Save our Heritage Live Oak!

Two weeks ago I came home to find a developer's backhoe tearing down my fence. Inside my fence is a 250 year old heritage live oak tree. It was targeted for destruction.  The surveyor had made a mistake. But he had the permit.  Since then I have been fighting with the city and developer to no avail.  Now we have applied for an injunction. I am not a wealthy man and the legal fees are at least $5000.  It's about saving a heritage tree, but it's also about fighting to protect neighborhoods from predatory developers and about demanding integrity and transparency in city government. That's what this fight is about. If you can help even a tiny bit with the legal fees, you're helping these causes!

Here is a letter Meg Niederhofer wrote to the Gainesville City Commissioners. Meg served as Gainesville's city Arborist's for 23 years, so she has devoted most of her adult life to the protection of Gainesville's most important trees.  The title Gainesville claims, "Tree City" is due to Meg's tireless work.  Please help finance this legal battle to defend our city's trees.

Honorable Commissioners:

Today I heard an impassioned plea for justice regarding a High Quality Heritage Live Oak (60” in diameter). The tree is very likely older than our nation and in excellent condition, and it should not be removed as a result of circumstances that appear to derive from mistakes in the application of Land Development ordinances.

The City’s Technical Review Committee relies on accurate survey information in preparing recommendations for the Development Review Board’s approval. An inaccurate survey appears to be at the foundation of the problem. It is true the developer is in the process right now of preparing an accurate survey, but all the subsequent actions the City has taken were based on a flawed foundation. This is cause for real concern when the consequences of the inaccuracy could be the taking down of a monumental tree that was not really on the property owned by the developer at the time his project was under consideration by the City. An erroneous survey is not a problem you fix after the fact and continue with the plan if the consequence is injustice.

Lee Malis, who has owned and occupied his home at 311 NW 7th Terrace thought the tree was on his property because it is inside his fence line. He knew that a developer wanted to build an apartment complex on the property to the east, but assumed the tree inside his fence was not in jeopardy. However, when the contractor cleared the lot, he was stunned when they began to remove what he thought was his Live Oak. He was shown the survey, and the tree was indeed shown to be removed, but the location given for the tree was wrong. It showed it approximately 30’ off his property line and clearly in the middle of the site to be developed. The inaccurate survey was the basis of the City review and Development Review Board approval. The Building department issued a demolition permit and collected $30,000 for the Tree Mitigation Trust Fund.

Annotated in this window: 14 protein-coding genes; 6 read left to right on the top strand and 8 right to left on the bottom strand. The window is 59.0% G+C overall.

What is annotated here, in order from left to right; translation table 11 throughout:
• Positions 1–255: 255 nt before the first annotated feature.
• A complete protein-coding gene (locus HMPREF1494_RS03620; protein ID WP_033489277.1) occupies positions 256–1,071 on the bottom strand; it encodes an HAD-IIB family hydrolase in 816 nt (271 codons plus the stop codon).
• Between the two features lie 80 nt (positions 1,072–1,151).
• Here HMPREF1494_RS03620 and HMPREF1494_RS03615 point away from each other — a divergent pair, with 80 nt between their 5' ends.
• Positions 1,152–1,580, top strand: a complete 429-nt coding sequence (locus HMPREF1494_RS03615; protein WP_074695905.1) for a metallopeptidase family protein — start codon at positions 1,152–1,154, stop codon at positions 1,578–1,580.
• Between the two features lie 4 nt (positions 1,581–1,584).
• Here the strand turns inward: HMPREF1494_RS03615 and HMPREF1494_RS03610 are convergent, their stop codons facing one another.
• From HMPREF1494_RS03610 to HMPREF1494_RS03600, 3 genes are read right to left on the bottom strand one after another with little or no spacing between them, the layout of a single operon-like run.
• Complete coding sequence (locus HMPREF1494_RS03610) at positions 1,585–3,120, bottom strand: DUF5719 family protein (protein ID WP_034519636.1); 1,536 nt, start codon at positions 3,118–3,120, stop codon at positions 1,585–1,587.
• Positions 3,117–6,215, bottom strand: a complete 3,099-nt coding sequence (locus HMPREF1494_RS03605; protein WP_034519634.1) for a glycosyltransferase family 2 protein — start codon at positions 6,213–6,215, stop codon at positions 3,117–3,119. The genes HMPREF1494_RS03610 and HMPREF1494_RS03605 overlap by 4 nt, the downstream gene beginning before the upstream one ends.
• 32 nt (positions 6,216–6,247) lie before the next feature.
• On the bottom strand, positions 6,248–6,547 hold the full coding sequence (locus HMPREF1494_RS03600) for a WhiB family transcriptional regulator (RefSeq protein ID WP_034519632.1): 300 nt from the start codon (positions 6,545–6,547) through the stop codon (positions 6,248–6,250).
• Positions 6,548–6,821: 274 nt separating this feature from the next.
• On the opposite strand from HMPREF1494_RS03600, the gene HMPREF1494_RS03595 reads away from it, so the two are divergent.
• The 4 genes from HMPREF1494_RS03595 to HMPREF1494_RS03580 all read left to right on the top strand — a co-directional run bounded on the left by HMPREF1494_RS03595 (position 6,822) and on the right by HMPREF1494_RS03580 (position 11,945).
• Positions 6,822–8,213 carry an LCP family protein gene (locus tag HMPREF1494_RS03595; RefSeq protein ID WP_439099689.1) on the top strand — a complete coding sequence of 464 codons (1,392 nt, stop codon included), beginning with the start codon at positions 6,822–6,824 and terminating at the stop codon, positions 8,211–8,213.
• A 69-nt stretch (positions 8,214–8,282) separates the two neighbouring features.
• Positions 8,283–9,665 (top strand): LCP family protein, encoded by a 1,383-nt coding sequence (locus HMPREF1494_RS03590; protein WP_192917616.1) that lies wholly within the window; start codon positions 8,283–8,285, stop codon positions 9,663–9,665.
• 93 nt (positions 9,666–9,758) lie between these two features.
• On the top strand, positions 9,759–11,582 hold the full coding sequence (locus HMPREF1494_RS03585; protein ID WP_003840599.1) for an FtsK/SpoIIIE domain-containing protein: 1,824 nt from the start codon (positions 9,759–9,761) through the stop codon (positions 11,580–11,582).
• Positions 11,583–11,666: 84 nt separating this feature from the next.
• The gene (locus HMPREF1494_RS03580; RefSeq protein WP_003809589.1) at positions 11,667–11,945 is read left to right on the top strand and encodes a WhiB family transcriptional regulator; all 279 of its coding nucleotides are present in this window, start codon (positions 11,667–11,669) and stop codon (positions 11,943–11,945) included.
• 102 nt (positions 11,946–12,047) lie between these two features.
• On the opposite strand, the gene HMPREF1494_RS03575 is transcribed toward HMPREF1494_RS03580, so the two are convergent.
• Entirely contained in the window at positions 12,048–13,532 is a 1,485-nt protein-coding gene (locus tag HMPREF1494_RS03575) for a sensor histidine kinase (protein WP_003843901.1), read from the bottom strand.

Mr. Malis appealed to me for help in this matter, which is more complicated than I have explained. I listened to the circumstances and looked at the tree, and I agree that he is right to be concerned. The actions seem hasty and the grounds on which the development order was approved seem flawed, if indeed the survey and tree ownership information were incorrect in the application package. I have not seen the survey the demolition contractor was using, but I did see the new survey markers.

As the stewards of our community’s integrity, I hope you will ask the City Manager to request staff to meet with Mr. Malis and provide to you and to him a summary of the actions that were taken regarding approval of this development. The tree is certainly worthy of consideration for preservation. It is exactly the kind of tree our ordinances intend to protect. And the City would not want to be party to a taking of someone’s personal property based on erroneous information. If the survey was wrong and the neighborhood meeting was not in compliance with the regulations, then the approval process was compromised. It may be a series of simple mistakes, bureaucratic misinterpretation, or short-term greed that has resulted in this situation. Whatever the causes turn out to be, I hope clarity will be brought to determining the fate of this majestic tree which has lived so long and provided so many environmental benefits to our community.

Thank you for your attention to this matter.

Meg Niederhofer
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Lee Malis 
Gainesville, FL

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